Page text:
Ex-CEA Arvind Subramanian supports RBI's tight leash on banks

'2019 may be challenging year if govt halts reforms'

An ardent supporter of economic reforms, former CEA Arvind Subramanian wholeheartedly supports RBI's tight leash on banks laden with NPAs but says it should be more willing to discuss complex issues with the government and not shut its doors to stakeholders. In an interview with DH's Annapurna Singh, Subramanian talks about Air India privatisation, RBI capital reserves, farm distress, overall challenges facing the economy and much more. Excerpts:

 

Global growth is slowing downback home farm loan waivers have resurfaced, RBI is being nudged to empty out part of its reserves into the government's kitty well before it goes into elections. Against this backdrop, what is your economic outlook for 2019?

 

Economic growth outlook is for 2019 is challenging. Growth has already started decelerating. And ahead next year's polls, the dynamics will be very different. There will be usual compulsions. You have already seen that in farm loan waivers, maybe the spigots will be open for more liquidity, government's demand to ease prompt corrective action and so on. These uncertainties and compulsions might have some impact on growth, not necessarily positive. But then a lot will depend upon who comes into power, what is the reform agenda and the kind of ability to execute the reform agenda. Three major growth challenges are – financial system reforms, on which we have not made any progress; agriculture is marred by lower prices and farm distress and third, our manufacturing and export growth has not been as desired.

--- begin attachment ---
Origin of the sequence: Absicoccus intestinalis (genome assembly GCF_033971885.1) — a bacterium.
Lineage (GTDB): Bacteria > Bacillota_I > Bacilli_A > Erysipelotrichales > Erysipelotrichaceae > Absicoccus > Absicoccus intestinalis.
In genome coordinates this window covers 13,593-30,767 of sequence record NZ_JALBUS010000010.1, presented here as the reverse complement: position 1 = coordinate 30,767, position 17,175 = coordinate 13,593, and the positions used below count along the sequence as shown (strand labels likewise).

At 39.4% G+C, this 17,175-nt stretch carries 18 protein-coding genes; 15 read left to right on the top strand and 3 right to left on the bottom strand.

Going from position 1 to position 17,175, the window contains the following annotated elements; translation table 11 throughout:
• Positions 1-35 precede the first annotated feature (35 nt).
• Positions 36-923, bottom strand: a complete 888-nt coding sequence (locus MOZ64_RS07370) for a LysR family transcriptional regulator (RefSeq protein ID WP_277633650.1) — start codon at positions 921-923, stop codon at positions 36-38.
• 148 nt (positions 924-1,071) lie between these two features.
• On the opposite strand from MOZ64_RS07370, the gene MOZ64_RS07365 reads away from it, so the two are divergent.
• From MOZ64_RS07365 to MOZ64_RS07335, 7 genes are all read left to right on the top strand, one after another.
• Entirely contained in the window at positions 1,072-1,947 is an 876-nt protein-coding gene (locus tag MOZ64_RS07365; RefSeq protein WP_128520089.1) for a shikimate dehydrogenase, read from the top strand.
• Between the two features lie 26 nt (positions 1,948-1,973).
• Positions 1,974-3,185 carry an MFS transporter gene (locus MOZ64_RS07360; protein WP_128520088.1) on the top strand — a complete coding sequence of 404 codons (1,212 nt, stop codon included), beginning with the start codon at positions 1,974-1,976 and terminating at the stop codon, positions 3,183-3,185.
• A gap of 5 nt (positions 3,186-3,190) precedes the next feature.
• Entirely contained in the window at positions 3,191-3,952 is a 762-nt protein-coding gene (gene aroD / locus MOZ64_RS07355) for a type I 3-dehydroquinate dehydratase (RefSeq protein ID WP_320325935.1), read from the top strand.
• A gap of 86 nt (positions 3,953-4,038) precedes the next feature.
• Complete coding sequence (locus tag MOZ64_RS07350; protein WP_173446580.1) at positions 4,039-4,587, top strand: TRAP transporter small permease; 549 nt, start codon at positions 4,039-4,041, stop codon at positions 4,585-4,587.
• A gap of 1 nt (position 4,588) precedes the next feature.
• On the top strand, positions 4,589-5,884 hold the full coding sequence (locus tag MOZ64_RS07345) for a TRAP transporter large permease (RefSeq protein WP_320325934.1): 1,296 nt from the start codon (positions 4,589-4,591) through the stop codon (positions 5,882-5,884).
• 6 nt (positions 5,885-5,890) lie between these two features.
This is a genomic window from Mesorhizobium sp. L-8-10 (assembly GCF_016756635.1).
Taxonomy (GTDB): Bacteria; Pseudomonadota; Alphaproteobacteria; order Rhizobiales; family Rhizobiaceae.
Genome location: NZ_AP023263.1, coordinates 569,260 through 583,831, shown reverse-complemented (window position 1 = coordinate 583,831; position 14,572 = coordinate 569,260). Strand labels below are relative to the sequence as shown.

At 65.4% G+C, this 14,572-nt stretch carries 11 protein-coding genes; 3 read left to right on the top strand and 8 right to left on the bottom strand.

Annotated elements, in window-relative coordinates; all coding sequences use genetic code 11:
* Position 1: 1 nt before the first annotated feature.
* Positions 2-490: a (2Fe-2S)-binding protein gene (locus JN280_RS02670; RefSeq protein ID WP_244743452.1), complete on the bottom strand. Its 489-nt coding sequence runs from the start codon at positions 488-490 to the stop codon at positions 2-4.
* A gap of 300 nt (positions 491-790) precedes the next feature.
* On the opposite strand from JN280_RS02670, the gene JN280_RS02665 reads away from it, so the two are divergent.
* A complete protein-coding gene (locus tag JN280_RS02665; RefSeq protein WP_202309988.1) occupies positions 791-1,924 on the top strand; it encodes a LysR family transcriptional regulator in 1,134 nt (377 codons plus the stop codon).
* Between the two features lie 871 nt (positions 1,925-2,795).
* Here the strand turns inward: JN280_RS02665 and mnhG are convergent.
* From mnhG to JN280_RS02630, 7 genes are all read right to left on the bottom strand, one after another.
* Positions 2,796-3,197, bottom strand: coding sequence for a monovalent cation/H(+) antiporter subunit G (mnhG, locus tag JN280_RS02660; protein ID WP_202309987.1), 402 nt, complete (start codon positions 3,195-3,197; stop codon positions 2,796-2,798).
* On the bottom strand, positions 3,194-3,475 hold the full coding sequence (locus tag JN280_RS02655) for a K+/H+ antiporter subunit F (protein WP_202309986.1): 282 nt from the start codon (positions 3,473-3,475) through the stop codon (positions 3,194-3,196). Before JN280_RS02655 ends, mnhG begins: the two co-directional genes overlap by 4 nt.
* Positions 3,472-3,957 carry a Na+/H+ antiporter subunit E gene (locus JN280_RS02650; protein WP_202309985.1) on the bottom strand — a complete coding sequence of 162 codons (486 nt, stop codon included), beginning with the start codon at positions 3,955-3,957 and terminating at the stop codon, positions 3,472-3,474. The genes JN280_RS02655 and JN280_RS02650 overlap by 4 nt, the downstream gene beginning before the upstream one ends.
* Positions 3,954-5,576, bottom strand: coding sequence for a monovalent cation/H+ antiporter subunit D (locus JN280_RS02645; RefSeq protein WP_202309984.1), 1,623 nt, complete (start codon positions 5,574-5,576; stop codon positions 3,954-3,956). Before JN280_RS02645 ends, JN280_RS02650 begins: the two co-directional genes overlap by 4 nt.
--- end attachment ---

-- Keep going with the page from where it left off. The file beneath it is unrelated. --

How should the govt address farm distress?

 

Farm distress is certainly leading to retrograde policies by the government. Loan waivers have not helped historically. They are fiscally problematic. Poor farmers, who borrow from the informal sector, do not benefit. Those who borrow and repay, also do not benefit. So the person who borrows and does not repay, benefits. At state level, the waivers can still be curbed but when it moves to the Centre, there are no limits to it. We need much better way to help farmers and deal with the crisis such as direct transfers, Universal Basic Income (UBI).

 

On banking, you said asset quality review of 2015 helped?

 

It did help but it should have happened much before. Then it would have had made a big difference. Now, I am suggesting that there should be AQRs for NBFCs. It will take 5-6 months to complete and the results can come after the elections. On the contrary, if we relax PCA norms and open spigots to NBFCs, then I would say the problem is only going to be worse down the road.